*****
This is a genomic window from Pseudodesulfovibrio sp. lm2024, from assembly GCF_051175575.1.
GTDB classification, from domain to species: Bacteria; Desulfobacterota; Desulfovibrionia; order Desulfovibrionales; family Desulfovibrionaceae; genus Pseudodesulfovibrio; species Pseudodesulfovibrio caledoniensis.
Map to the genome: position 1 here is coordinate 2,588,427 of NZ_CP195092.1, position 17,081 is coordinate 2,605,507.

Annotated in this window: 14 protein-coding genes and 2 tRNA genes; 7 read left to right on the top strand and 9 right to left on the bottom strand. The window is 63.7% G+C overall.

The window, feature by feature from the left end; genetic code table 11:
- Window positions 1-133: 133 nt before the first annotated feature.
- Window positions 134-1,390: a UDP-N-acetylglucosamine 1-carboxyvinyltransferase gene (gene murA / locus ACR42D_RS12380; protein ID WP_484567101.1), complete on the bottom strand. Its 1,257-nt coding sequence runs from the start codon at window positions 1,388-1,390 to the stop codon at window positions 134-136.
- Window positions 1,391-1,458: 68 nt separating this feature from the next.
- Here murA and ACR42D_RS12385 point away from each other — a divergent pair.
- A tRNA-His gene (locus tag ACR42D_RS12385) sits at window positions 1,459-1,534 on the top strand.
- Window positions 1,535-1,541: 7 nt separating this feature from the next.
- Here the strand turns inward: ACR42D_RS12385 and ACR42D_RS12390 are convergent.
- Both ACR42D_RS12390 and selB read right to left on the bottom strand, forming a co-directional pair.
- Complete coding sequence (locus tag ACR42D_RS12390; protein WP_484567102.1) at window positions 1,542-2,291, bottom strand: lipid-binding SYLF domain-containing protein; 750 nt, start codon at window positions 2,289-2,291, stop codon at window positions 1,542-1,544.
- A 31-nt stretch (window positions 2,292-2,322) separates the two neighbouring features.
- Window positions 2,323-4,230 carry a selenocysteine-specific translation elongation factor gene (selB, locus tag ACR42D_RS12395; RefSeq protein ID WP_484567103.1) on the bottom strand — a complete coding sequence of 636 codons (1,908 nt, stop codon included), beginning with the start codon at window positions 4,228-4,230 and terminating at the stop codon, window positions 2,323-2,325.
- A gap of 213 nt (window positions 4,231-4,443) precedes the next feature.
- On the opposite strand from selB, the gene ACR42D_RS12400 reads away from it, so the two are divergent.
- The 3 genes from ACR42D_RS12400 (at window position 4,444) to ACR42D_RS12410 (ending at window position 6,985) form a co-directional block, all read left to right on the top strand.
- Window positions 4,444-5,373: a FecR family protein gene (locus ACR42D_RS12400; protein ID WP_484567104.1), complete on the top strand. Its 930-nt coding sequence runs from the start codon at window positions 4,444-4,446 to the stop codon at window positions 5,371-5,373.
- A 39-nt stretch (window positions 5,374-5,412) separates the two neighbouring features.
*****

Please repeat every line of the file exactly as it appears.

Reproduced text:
This is a genomic window from Pseudodesulfovibrio sp. lm2024, from assembly GCF_051175575.1.
GTDB classification, from domain to species: Bacteria; Desulfobacterota; Desulfovibrionia; order Desulfovibrionales; family Desulfovibrionaceae; genus Pseudodesulfovibrio; species Pseudodesulfovibrio caledoniensis.
Map to the genome: position 1 here is coordinate 2,588,427 of NZ_CP195092.1, position 17,081 is coordinate 2,605,507.

Annotated in this window: 14 protein-coding genes and 2 tRNA genes; 7 read left to right on the top strand and 9 right to left on the bottom strand. The window is 63.7% G+C overall.

The window, feature by feature from the left end; genetic code table 11:
- Window positions 1-133: 133 nt before the first annotated feature.
- Window positions 134-1,390: a UDP-N-acetylglucosamine 1-carboxyvinyltransferase gene (gene murA / locus ACR42D_RS12380; protein ID WP_484567101.1), complete on the bottom strand. Its 1,257-nt coding sequence runs from the start codon at window positions 1,388-1,390 to the stop codon at window positions 134-136.
- Window positions 1,391-1,458: 68 nt separating this feature from the next.
- Here murA and ACR42D_RS12385 point away from each other — a divergent pair.
- A tRNA-His gene (locus tag ACR42D_RS12385) sits at window positions 1,459-1,534 on the top strand.
- Window positions 1,535-1,541: 7 nt separating this feature from the next.
- Here the strand turns inward: ACR42D_RS12385 and ACR42D_RS12390 are convergent.
- Both ACR42D_RS12390 and selB read right to left on the bottom strand, forming a co-directional pair.
- Complete coding sequence (locus tag ACR42D_RS12390; protein WP_484567102.1) at window positions 1,542-2,291, bottom strand: lipid-binding SYLF domain-containing protein; 750 nt, start codon at window positions 2,289-2,291, stop codon at window positions 1,542-1,544.
- A 31-nt stretch (window positions 2,292-2,322) separates the two neighbouring features.
- Window positions 2,323-4,230 carry a selenocysteine-specific translation elongation factor gene (selB, locus tag ACR42D_RS12395; RefSeq protein ID WP_484567103.1) on the bottom strand — a complete coding sequence of 636 codons (1,908 nt, stop codon included), beginning with the start codon at window positions 4,228-4,230 and terminating at the stop codon, window positions 2,323-2,325.
- A gap of 213 nt (window positions 4,231-4,443) precedes the next feature.
- On the opposite strand from selB, the gene ACR42D_RS12400 reads away from it, so the two are divergent.
- The 3 genes from ACR42D_RS12400 (at window position 4,444) to ACR42D_RS12410 (ending at window position 6,985) form a co-directional block, all read left to right on the top strand.
- Window positions 4,444-5,373: a FecR family protein gene (locus ACR42D_RS12400; protein ID WP_484567104.1), complete on the top strand. Its 930-nt coding sequence runs from the start codon at window positions 4,444-4,446 to the stop codon at window positions 5,371-5,373.
- A 39-nt stretch (window positions 5,374-5,412) separates the two neighbouring features.